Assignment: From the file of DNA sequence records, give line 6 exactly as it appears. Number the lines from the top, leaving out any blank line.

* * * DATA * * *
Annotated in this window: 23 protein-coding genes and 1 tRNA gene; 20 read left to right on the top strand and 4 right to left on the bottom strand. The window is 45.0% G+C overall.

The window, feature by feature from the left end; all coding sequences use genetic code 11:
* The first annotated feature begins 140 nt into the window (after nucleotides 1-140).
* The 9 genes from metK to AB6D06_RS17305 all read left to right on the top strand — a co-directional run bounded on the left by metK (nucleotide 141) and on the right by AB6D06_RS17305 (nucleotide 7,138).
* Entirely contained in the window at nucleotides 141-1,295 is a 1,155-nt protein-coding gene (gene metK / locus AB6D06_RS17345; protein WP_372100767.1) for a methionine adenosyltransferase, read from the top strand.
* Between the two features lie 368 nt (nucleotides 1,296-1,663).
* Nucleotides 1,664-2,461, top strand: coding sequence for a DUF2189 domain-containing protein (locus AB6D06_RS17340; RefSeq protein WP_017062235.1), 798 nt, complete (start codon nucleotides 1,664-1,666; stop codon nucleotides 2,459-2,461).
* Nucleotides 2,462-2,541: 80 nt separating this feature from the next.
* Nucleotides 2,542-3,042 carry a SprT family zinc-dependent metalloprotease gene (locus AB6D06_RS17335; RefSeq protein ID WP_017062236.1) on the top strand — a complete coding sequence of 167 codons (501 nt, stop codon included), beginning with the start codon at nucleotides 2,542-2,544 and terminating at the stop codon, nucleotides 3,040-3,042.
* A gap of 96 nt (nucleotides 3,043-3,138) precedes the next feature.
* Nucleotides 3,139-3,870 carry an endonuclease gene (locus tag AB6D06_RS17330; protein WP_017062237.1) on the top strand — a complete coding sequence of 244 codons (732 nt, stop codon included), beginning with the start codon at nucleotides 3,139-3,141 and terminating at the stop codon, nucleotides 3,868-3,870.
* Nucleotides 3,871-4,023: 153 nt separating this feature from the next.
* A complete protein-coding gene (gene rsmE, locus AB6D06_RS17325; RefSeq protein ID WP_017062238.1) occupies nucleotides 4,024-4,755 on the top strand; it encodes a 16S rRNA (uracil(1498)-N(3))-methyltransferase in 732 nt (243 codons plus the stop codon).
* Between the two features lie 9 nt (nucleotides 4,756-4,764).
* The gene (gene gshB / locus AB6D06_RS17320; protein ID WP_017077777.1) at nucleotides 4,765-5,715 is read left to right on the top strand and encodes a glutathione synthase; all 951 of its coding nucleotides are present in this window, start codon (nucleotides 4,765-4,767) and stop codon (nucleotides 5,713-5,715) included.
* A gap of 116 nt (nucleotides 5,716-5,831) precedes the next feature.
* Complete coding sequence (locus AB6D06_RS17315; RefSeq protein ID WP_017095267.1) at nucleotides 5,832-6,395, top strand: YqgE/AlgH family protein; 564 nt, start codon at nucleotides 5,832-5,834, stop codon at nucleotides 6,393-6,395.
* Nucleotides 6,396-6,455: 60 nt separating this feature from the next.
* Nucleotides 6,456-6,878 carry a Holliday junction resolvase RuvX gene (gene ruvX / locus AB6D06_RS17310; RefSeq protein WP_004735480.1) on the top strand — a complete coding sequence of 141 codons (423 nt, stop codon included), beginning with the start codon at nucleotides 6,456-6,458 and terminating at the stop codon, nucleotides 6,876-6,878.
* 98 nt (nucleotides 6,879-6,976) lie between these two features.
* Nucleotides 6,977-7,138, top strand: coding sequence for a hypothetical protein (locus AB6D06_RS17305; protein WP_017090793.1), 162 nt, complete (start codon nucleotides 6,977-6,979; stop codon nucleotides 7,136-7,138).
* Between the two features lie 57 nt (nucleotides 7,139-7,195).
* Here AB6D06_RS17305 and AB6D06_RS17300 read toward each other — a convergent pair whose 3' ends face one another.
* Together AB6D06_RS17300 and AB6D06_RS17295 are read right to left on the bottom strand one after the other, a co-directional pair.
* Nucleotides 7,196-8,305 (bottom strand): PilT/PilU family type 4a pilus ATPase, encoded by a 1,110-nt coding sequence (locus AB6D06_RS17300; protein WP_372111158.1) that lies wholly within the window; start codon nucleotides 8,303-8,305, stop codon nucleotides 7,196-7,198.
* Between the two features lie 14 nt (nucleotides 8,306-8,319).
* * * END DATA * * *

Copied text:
* Between the two features lie 368 nt (nucleotides 1,296-1,663).